Growing up, few bands influenced me like Manic Street Preachers. I discovered them in 2001 almost 10 years after the release of their debut album Generation Terrorists. The following February marked seven years since the disappearance of guitarist Richey Edwards. Obviously, the Manics weren’t exactly blowing up the American pop charts in 2001. So why did they become the favorite band of an eighth grader in Murfreesboro, Tenn.?
For many, middle school is a horrific experience. I was a scrawny kid with bad hair, bad skin and a big nose. My classmates teased me mercilessly. I found solace in music. The Manics’ angst-ridden lyrics spoke to my tortured teenage soul and like that, I had found my new favorite band. Music was my entire identity back then (but let’s be honest, it still is!). The Welsh glam-meets-punk-meets-stadium rock band’s music couldn’t have been a further cry from life in Murfreesboro. Being a Manics fan allowed me to have some horrifying-then, hilarious-now experiences. Ladies and gentlemen, I give you the stories of my Cult of Richey adolescence in rural Tennessee.
These were the days before iPods, you see. I carried my entire CD collection and a Discman in my backpack. I spent nearly two hours on the bus commuting to school every day and being a typical angsty teen; I really didn’t want to socialize with anyone. So, I put my headphones on and listened to many of the bands that I still love today. Occasionally, a fellow student would genuinely be interested in what “the weird girl” was listening to. People often asked me if my copy of the Manics’ Holy Bible was a recording of the actual Bible. I usually responded with some Camus-inspired quote from Richey Edwards. The first time I went into a record store in Murfreesboro looking for Manics CDs, the employee asked me if they were a Christian band. A friend frequently referred to them as the “Manic Street Evangelists.” This was obviously a recurring theme.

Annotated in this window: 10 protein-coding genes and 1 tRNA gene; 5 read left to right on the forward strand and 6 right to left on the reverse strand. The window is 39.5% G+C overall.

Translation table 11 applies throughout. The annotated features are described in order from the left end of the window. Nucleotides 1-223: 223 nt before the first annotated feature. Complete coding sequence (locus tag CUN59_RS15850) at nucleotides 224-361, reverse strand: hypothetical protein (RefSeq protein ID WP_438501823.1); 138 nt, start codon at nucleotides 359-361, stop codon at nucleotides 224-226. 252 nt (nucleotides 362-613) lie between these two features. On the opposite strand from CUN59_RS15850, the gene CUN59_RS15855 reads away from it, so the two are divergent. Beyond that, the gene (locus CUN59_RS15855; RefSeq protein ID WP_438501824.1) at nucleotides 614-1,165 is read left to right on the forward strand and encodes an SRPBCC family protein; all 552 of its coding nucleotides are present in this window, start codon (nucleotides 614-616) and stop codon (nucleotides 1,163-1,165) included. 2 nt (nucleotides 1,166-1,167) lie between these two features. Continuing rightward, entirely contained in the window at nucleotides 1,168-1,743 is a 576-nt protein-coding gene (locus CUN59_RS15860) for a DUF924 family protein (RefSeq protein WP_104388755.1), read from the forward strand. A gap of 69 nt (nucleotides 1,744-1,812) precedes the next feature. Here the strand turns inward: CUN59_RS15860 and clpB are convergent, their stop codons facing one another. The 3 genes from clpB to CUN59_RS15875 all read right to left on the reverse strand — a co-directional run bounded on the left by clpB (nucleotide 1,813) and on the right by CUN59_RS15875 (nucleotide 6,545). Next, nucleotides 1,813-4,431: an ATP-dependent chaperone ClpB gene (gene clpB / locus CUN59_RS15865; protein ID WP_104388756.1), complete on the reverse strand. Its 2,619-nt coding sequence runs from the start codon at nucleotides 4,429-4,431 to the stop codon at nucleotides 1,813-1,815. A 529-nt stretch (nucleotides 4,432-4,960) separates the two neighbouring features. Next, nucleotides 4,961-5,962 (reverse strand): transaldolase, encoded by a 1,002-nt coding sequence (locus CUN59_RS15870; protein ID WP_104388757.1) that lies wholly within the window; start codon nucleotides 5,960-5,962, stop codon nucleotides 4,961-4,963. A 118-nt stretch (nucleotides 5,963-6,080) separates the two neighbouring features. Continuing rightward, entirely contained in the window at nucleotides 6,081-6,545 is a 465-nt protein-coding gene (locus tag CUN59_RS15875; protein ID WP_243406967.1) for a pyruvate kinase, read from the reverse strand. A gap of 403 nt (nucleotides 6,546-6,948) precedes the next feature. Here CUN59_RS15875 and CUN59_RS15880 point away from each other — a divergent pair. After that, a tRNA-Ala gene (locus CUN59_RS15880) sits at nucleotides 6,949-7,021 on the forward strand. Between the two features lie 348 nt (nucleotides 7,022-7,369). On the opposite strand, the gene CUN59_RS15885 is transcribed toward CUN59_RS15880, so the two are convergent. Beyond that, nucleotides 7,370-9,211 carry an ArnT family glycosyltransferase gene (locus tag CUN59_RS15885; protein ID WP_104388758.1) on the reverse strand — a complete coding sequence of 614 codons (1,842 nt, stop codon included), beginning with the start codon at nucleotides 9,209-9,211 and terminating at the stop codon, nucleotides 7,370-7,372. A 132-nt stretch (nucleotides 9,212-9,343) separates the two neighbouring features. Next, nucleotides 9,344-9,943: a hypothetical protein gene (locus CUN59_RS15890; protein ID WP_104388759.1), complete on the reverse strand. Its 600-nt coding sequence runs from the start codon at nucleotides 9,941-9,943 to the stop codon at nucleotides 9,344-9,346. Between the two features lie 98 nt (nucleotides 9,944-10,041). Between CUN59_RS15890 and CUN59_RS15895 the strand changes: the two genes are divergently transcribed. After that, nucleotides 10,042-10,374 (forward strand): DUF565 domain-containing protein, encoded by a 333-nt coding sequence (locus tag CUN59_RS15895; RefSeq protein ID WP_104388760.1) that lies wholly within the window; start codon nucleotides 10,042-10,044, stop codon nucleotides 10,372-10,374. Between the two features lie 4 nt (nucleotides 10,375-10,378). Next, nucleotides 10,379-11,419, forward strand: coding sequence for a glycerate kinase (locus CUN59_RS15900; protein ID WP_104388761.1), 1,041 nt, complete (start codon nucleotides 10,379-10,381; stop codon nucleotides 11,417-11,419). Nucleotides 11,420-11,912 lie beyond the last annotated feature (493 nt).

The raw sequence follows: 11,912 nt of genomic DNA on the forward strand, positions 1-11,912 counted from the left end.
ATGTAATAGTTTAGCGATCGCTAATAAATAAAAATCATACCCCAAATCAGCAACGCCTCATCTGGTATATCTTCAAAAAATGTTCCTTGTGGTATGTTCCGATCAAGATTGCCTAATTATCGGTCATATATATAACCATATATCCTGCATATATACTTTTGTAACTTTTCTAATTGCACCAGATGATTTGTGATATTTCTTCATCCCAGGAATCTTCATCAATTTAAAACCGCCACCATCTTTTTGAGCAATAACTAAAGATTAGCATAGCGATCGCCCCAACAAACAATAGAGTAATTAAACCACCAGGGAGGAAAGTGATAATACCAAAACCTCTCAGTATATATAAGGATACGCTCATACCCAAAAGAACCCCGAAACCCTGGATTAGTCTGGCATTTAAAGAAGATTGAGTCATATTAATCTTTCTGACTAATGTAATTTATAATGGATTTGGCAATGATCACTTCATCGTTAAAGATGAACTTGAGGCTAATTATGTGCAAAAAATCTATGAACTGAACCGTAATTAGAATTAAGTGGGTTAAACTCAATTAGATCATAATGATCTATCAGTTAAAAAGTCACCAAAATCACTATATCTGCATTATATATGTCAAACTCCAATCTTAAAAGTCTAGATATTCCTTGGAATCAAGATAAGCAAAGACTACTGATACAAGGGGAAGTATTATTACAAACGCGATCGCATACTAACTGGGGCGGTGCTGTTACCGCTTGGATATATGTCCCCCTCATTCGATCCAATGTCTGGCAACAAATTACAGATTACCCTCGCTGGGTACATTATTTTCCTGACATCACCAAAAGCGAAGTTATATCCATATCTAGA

My friend Heather was also a fan of the Manics. One day in eighth grade English class, we were pouring over the NME Originals edition about Manic Street Preachers. Because Heather and I were teased relentlessly in middle school, one of our classmates decided it would be funny to steal our magazine. He flipped through it and eventually landed on the infamous “4REAL” photo. Immediately, he threw the magazine down yelling that it was a “freak magazine” and that Heather and I were “freaks” for reading it. How I survived middle school, I will never know.
Around this same time, Heather and I went to the mall dressed up in feather boas and tiaras with “Culture Sluts” written in lipstick on our arms. No one got it. I used to write on my arms a lot in middle school. It was kind of the thing to do in 2001. Once, I was sent to the guidance counselor’s office for being Sharpie’d in phrases like, “Culture alienation boredom and despair” and “Dead End Doll.” The guidance counselor asked me if I was suicidal and/or needed therapy. “No,” I replied. “I just like Manic Street Preachers.”
These have been the tales of a Manics fan growing up in Tennessee in the early noughties.